The picture of the earth rotating was taken at the time of Galileo when people were relatively poor and thin; and there was not that many of them. Now that people are much larger and there's more of them on earth, the weight of the planet is heavier and the earth rotates at lesser speed.

      I'll try and find a more recent picture of the earth.

      God bless.

    2. You really do crack me up (I know I will regret writing this, because I can just hear your response about me cracking up (literally), but you know what I mean).
      But you are correct, Victor, I am one of those people slowing down the earths rotation.

      I will attempt to read the top part of your post, after I take some Dramamine.

    3. Ah Hand-Maid. We've got to laugh. It's no point being miserable. I find I laugh the most when I look at the mirror.

      I hope you enjoy this history post. I think I learn a lot from history; especially when I write it.

      God bless.

  2. Hahaha, too funny! Well done. :)

    1. Hello Manny,

      Apparently 90% of what I wrote above is true. But I'm not sure which 90% it is.

      God bless.

  3. Lol! Another great "History Rewritten" post, Victor! I cracked up when I read the names of the three brothers "Veni, Vidi and Vici!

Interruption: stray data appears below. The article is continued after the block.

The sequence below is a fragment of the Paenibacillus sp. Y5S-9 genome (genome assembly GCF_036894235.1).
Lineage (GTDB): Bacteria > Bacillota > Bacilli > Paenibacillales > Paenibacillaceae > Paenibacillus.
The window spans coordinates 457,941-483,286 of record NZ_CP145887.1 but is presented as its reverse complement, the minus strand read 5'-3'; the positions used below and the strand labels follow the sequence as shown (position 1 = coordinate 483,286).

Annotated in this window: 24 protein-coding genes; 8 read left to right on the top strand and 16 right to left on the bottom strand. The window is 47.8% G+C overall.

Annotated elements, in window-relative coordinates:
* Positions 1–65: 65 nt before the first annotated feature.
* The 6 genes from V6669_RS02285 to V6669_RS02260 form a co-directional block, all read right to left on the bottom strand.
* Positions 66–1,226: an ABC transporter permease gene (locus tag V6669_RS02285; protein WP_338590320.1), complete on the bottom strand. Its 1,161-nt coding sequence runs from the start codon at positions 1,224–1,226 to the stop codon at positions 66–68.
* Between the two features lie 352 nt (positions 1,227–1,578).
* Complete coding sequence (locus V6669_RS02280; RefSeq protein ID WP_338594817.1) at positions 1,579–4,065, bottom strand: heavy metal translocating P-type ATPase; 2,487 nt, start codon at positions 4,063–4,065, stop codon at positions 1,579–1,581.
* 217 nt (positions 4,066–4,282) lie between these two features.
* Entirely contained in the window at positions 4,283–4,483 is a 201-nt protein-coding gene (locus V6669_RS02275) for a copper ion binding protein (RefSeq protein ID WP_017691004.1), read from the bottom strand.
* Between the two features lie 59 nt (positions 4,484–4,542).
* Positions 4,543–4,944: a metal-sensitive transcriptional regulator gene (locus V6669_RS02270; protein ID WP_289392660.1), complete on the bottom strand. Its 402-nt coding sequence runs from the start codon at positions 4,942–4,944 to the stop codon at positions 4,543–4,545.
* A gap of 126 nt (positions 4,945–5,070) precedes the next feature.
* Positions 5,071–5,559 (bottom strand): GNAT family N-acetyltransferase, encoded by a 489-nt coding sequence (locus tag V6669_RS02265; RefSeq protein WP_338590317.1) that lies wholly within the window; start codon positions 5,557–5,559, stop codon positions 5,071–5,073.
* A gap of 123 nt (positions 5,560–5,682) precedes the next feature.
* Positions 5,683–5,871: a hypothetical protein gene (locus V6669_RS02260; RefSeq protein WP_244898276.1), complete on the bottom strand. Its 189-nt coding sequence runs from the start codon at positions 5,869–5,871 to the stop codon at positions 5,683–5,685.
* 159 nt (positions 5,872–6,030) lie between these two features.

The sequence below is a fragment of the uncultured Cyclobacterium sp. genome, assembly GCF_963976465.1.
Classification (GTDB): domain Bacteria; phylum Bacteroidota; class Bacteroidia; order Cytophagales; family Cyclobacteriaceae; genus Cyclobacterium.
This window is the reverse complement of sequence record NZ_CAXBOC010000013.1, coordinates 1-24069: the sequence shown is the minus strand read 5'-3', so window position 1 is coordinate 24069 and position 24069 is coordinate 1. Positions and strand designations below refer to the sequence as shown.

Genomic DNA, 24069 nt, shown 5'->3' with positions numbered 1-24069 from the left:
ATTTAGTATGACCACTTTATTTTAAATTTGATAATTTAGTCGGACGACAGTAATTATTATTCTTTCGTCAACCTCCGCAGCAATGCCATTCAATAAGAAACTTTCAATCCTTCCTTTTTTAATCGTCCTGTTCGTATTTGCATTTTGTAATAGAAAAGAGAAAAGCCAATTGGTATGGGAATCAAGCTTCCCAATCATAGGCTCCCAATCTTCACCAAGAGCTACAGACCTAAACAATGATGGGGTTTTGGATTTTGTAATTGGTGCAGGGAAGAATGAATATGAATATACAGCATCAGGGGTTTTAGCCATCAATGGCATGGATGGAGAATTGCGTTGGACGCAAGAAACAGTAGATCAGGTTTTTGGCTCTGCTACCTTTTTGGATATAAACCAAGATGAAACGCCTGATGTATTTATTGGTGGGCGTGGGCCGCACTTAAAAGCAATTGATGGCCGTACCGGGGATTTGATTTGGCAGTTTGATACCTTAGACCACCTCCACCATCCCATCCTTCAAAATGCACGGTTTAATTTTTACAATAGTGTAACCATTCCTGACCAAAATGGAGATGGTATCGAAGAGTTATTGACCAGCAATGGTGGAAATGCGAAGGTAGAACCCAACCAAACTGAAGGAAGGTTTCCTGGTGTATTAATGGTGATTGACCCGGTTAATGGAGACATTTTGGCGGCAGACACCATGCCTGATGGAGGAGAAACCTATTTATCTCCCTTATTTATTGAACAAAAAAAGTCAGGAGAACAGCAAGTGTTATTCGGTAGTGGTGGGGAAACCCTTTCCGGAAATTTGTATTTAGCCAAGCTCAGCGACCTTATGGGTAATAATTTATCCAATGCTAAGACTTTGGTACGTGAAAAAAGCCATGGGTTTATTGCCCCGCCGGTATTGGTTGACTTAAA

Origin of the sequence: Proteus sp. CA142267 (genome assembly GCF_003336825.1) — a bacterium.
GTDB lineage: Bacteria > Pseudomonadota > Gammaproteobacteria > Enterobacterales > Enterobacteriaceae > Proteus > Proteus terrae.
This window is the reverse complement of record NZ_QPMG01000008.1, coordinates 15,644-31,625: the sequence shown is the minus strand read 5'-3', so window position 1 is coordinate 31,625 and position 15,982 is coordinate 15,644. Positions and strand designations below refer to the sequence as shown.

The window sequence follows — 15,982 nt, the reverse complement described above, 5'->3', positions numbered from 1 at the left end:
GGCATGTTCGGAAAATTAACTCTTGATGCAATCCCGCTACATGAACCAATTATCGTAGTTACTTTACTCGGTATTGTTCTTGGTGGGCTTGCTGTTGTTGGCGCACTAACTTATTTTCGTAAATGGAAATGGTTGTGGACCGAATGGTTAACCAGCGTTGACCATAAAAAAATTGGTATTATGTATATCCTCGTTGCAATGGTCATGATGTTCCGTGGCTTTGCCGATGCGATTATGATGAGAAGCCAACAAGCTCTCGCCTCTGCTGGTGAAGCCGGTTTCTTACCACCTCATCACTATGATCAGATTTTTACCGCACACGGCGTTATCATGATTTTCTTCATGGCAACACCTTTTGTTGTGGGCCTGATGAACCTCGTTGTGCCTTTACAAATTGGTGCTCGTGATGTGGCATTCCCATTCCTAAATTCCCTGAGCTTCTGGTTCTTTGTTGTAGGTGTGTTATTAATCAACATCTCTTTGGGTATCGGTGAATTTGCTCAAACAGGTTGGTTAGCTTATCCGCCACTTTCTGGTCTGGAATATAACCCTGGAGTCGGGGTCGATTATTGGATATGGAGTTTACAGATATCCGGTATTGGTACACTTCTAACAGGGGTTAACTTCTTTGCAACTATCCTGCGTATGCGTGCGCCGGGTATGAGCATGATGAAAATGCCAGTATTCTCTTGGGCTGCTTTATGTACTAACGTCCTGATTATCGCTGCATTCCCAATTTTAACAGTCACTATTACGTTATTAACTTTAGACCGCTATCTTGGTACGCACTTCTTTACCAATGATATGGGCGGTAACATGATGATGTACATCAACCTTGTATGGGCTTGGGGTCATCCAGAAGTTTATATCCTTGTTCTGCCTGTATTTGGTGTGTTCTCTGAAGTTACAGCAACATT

So, Galileo's great discoveries were due to his avoiding work, huh? Funny!

    I loved the ending as well! Thanks for the laugh, Victor!

    1. Oh I'm well into history Mary. There will be more history lessons I hope.

      Galileo is the first known person to make good use of the inner cardboard tube of toilet paper. Although he was helped by one the the Max Brothers.

      God bless.

  4. The way I remember the story of the tower of Pisa is that Galileo was over weight and stood on one side of the building looking through his new invention and the side of land that he was standing on started to sink a little which what really made the tower lean.

    Come on Victor #1, you know as well as I do that the Tower also never really looked like Galileo cause that was just a fairy tale so let's at least try to get our facts straight now! :)


    1. I always thought Galileo did walk with a slight lean to one side. Especially when walking at the edge of the sidewalk with one foot on the sidewalk and one in the street.

      Peace and God bless.



God bless you.